A Method of Transducing an Ultrasonic Shadowgraph or Image for Display on an Oscilloscope
View Description Hide DescriptionIt is found that the pattern of piezoelectric voltage on the surface of a resonant crystal corresponds to the pattern of the exciting ultrasonic field. A capacity scanning system is described whereby ultrasonic shadow‐graphs and images are reproduced for observation in a manner similar to that used in television.

Transducer Design for Ultrasonic Delay Lines
View Description Hide DescriptionThe problem of obtaining low loss ultrasonic delay lines for switching, computer, and certain radar applications is discussed. An analysis is made of structures using half‐wavelength and quarter‐wavelength bonds between the transducer and the acoustic medium to widen the pass‐band; results are listed for both quartz crystal and bariumtitanatetransducers.
For bariumtitanatetransducers (80 percent , 12 percent , 8 percent ), it is shown that a theoretical flat band width of approximately 30 percent with less than 1 db midband loss can be obtained with a bond of negligible thickness. This band width can be increased to approximately 46 percent without additional loss if a properly designed bond is used, (i.e., bond for radiating into water, for use with a fused silica delay medium). A 70 percent band width can be obtained with only 4 db loss per transducer.
Confirming experimental results are described for delay lines using quartz crystals and one‐half wavelength plastic seals or one‐quarter wavelength solder seals. For the latter, band widths of 85 percent of midband frequency have been obtained. An efficient delay line using transducers is also described.

Elastic Wave Velocities in Laminated Media
View Description Hide DescriptionThe velocities of elastic waves in a laminated medium have been determined by calculating the effective elastic parameters and the effective density. The procedure is to assume the medium to be in static equilibrium and exposed to certain stresses. The stresses are of such a nature as to generate strains similar to those which would exist during the passage of an elastic wave through the medium. From the application of Hooke's law, an effective stiffness constant for the medium is obtained. The ratio of this effective stiffness to the effective density is the square of the velocity of the elastic wave. For a medium consisting of layers of two materials with the same density but with a velocitycontrast of two (2), the velocity of compressional waves traveling parallel to the layering is 20 percent higher than the velocity of the same wave traveling perpendicular to the layers. The SH shear wave has a velocity which is 25 percent higher than the SV shear wave for the same laminated medium.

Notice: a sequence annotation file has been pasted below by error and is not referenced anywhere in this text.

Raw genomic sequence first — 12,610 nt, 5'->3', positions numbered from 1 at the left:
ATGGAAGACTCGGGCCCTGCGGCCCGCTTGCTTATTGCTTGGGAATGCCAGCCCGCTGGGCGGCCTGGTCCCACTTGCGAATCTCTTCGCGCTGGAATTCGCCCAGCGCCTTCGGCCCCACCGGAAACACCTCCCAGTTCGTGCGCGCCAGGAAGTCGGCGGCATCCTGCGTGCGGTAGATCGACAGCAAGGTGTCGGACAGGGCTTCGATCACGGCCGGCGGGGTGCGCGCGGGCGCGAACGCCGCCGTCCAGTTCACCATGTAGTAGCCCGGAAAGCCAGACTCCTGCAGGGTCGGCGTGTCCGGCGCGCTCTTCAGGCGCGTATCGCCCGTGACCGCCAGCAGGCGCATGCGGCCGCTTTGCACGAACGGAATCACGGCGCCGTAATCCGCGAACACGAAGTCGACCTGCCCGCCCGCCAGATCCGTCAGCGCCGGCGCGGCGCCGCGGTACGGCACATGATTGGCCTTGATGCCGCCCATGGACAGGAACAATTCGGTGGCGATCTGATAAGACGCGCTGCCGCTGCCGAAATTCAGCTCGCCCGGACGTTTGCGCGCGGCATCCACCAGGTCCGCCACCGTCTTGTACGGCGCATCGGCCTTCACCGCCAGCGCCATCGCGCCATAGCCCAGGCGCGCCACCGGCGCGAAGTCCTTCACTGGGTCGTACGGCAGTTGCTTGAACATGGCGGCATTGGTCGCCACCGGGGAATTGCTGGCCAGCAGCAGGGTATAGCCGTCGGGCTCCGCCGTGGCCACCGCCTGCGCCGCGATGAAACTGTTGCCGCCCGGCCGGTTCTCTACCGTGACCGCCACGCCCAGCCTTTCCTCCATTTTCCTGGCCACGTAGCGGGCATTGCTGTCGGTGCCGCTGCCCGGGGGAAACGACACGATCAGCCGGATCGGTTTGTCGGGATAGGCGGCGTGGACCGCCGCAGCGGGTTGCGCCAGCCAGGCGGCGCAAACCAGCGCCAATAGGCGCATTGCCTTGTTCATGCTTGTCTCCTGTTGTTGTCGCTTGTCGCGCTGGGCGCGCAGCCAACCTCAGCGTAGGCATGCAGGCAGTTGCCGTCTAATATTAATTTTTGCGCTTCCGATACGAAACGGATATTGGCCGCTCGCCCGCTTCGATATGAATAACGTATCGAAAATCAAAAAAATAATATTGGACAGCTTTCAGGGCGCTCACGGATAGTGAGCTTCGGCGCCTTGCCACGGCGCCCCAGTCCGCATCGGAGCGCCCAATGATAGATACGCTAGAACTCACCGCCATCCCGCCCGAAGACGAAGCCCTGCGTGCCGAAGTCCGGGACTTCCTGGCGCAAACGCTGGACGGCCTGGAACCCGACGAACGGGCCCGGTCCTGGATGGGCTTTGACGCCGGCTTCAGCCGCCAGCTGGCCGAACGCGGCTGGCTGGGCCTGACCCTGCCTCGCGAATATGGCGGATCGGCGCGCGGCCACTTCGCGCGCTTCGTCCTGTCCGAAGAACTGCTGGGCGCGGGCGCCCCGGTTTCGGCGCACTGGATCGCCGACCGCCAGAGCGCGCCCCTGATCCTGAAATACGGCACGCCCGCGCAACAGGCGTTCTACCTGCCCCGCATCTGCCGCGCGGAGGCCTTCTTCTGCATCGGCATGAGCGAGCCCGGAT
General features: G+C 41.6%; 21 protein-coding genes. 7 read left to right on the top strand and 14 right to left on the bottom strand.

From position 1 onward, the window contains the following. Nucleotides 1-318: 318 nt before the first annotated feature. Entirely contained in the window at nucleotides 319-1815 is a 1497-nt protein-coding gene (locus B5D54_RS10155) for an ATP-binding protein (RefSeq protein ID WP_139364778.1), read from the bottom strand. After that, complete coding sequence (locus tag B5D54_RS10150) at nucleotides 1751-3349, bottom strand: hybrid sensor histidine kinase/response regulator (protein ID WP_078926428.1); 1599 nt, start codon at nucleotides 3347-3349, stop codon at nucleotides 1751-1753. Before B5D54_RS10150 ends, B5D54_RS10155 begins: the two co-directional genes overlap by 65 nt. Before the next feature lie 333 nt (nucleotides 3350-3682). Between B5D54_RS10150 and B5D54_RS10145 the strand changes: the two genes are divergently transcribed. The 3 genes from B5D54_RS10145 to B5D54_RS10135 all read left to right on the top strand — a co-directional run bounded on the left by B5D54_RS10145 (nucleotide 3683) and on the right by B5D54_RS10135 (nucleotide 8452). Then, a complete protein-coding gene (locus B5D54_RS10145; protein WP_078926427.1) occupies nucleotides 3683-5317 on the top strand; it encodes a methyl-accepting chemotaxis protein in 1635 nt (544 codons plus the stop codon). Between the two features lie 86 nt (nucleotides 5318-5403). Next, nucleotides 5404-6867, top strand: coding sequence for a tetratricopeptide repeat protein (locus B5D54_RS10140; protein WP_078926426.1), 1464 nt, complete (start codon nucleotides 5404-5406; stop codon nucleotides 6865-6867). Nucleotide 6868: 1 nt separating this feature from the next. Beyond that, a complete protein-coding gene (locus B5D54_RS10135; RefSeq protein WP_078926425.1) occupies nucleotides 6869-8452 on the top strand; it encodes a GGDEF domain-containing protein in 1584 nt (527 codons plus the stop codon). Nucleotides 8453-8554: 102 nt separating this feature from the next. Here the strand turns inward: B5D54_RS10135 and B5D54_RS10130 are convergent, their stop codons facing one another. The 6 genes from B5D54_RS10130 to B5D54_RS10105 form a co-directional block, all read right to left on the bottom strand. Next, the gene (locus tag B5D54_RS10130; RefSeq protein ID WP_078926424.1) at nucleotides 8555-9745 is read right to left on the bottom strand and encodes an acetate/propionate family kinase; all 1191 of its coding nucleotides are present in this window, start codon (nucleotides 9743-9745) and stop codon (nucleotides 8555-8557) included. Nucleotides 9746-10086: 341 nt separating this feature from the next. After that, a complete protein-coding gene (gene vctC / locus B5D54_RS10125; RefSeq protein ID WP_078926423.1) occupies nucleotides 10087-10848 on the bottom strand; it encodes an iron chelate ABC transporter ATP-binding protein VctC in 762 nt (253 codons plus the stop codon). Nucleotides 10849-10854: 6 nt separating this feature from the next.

Elastic Constants of Aluminum from 20°C to 400°C
View Description Hide DescriptionThe use of the ultrasonic pulse technique as a means of determining the elastic constants of polycrystallinealuminum at high temperatures has been considered in some detail.
The and elastic constants, Debye temperature, and Young's modulus were computed from the longitudinal and transverse velocity measurements. The variations of these constants with temperature showed the predicted linear decrease expected from solid state theory.

Ultrasonic Dispersion in 1,1‐ and 1,2‐Dichloroethane Vapors
View Description Hide DescriptionThe ultrasonic resonator interferometer has been used to measure the ultrasonic velocity at 30°C in 1,1‐dichloroethane (ethylidene chloride, ) and 1,2‐dichloroethane (ethylene chloride,) vapors as a function of frequency over pressure. The ranges f/p employed are 0.8 to 100 Mc sec^{−1} atmos^{−1} in the case of ethylidene chloride and 1.0 to 100 Mc sec^{−1} atmos^{−1} in the case of ethylene chloride. The velocities have been corrected for nonideality of the two vapors. Dispersion of ultrasonic velocity occurs in both the cases and this is ascribed to the slow rate of energy exchange between translational and vibrational states. There is evidence of double relaxation in the two cases, the principal f/p ratios at 30°C being 76.5 Mc sec^{−1} atmos^{−1} for the former and 102 Mc sec^{−1} atmos^{−1} for the latter.

The Apparent Reduction of Loudness: A Repeat Experiment
View Description Hide DescriptionThe experiment of Laird, Taylor, and Wille (1932) showed that the reduction in the intensity of a sound required to produce half‐loudness is of the order of 20 db. Since this result is out of line with most other studies in this field, an attempt was made to repeat the experiment with a similar piece of apparatus (2‐A audiometer). The first attempt to copy the procedure of Laird, Taylor, and Wille gave results more like those usually obtained, namely, a required reduction for half‐loudness of the order of 10 db. A second experiment, involving the use of comparison tones placed as much as 40 db below the standard, gave results more like those of Laird, Taylor, and Wille. The method they used appears to be overly sensitive to the range and order of presentation of the comparison stimuli.